The following list includes best practices to secure WIDS/WIPS sensor networks. Administrators should tailor these practices based on local considerations and applicable compliance requirements. For more in-depth guidance, see A Guide to Securing Networks for Wi-Fi (IEEE 802.11 Family).
The Federal Bureau of Investigation (FBI) has released an article on building a digital defense against a fraud that uses Facebook’s texting app—Facebook Messenger. Scammers send messages that appear to be from trusted sources or trick users into clicking on malicious links or sharing personal information. Before clicking on links, users should verify the validity of the message with the sender outside of the app.
Talk to us about a security assessment!
What is a social engineering attack?
In a social engineering attack, an attacker uses human interaction (social skills) to obtain or compromise information about an organization or its computer systems. An attacker may seem unassuming and respectable, possibly claiming to be a new employee, repair person, or researcher and even offering credentials to support that identity. However, by asking questions, he or she may be able to piece together enough information to infiltrate an organization's network. If an attacker is not able to gather enough information from one source, he or she may contact another source within the same organization and rely on the information from the first source to add to his or her credibility.
What is a phishing attack?
Phishing is a form of social engineering. Phishing attacks use email or malicious websites to solicit personal information by posing as a trustworthy organization. For example, an attacker may send email seemingly from a reputable credit card company or financial institution that requests account information, often suggesting that there is a problem. When users respond with the requested information, attackers can use it to gain access to the accounts.
Phishing attacks may also appear to come from other types of organizations, such as charities. Attackers often take advantage of current events and certain times of the year, such as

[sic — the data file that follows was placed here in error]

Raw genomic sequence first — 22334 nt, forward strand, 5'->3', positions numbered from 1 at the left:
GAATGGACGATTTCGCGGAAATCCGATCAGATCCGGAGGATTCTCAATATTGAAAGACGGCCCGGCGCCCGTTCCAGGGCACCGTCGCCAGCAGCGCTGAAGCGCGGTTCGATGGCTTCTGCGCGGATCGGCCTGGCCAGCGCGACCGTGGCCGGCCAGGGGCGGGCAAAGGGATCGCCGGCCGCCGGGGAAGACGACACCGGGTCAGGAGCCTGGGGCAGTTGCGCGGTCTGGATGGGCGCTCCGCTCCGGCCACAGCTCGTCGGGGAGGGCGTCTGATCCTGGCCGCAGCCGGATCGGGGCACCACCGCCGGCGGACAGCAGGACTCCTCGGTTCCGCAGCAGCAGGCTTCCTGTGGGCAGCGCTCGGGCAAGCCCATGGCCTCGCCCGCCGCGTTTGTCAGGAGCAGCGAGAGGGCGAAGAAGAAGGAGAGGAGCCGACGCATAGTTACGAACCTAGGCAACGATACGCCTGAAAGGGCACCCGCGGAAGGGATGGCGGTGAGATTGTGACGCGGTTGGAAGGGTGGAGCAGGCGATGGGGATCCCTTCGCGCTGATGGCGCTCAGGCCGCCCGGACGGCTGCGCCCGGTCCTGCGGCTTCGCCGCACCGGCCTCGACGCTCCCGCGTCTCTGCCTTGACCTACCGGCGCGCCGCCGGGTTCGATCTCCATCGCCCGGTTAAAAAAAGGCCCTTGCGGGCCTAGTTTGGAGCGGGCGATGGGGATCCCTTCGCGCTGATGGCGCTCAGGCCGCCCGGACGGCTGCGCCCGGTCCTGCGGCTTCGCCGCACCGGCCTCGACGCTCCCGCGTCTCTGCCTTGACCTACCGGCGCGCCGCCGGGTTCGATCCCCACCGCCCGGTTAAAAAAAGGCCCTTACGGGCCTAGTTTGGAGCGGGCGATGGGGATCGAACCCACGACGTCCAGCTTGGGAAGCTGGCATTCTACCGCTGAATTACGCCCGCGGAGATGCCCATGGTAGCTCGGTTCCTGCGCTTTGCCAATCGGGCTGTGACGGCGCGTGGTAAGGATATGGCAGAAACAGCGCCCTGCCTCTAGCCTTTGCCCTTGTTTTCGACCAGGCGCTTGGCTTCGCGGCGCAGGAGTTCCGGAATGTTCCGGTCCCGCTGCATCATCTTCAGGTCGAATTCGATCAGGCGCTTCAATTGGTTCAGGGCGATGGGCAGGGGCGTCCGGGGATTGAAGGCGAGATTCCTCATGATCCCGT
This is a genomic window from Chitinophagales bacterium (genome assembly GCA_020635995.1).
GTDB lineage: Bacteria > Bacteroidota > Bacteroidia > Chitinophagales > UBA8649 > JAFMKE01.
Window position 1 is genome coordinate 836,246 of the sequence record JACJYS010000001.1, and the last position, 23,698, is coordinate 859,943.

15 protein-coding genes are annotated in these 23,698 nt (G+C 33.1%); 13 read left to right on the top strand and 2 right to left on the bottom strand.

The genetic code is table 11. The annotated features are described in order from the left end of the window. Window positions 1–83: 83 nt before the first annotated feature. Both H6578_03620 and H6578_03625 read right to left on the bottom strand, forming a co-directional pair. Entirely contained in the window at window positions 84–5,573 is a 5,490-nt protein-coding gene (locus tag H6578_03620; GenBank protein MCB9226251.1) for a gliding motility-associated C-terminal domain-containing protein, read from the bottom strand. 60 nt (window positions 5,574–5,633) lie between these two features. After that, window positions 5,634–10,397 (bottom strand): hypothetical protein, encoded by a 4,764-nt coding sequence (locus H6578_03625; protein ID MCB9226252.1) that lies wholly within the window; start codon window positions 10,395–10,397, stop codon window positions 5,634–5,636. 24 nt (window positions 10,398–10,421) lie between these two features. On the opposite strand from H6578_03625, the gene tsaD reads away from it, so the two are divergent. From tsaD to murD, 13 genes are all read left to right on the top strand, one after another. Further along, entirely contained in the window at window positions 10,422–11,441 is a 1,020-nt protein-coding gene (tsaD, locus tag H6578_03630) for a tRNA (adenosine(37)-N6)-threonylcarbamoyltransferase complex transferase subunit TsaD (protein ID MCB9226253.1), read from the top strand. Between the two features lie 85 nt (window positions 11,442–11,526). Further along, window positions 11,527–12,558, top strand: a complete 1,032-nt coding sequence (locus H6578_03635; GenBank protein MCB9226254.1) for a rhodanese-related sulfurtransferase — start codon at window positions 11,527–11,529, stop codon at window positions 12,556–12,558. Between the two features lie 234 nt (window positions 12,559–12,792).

HP Notebook Computer and Mobile Workstation Battery Safety Recall and Replacement Program
In January 2018, in cooperation with various government regulatory agencies, HP announced a worldwide voluntary safety recall and replacement program for certain notebook computer and mobile workstation batteries. These batteries have the potential to overheat, posing a fire and burn hazard to customers. For this reason, it is extremely important to check whether your battery is affected.
Batteries affected by this program were shipped with specific HP Probook 64x (G2 and G3), HP ProBook 65x (G2 and G3), HP x360 310 G2, HP ENVY m6, HP Pavilion x360, HP 11 notebook computers and HP ZBook (17 G3, 17 G4, and Studio G3) mobile workstations sold worldwide from December 2015 through December 2017. They were also sold as accessories or provided as replacements through HP or an authorized HP Service Provider.
Many of these batteries are internal to the system, which means they are not customer replaceable. HP is providing battery replacement services by an authorized technician at no cost. HP is also providing a BIOS update that places the battery in "Battery Safety Mode" so that the notebook or workstation can be safely used without the battery by connecting to an HP power adapter. Batteries affected by this recall should immediately be put into "Battery Safety Mode".
Battery Safety Mode is only applicable to HP products affected by this recall. If the validation process identifies a battery as being eligible for replacement, the BIOS update should be applied and the system should be rebooted. During the reboot process, an option will be presented to enable Battery Safety Mode. Accepting Battery Safety Mode causes the battery to discharge and to cease future charging until Battery Safety Mode is disabled. HP strongly recommends accepting Battery Safety Mode so that the notebook or mobile workstation can be safely used by connecting to an HP power adapter. For more information please refer to the FAQs tab on the HP website.
HP’s primary concern is for the safety of our customers. HP is pro-actively notifying customers, and will provide replacement battery services for each verified, eligible battery, at no cost. For customers with 5 or more potentially affected batteries, HP has put in place a process to assist with validation and ordering . For details please refer to the FAQs tab on this website.
Note: Not all batteries in all HP ProBook 64x and 65x, HP x360 310 G2, HP ENVY, HP Pavilion x360, HP 11 notebooks and HP Zbook mobile workstations are affected by this recall.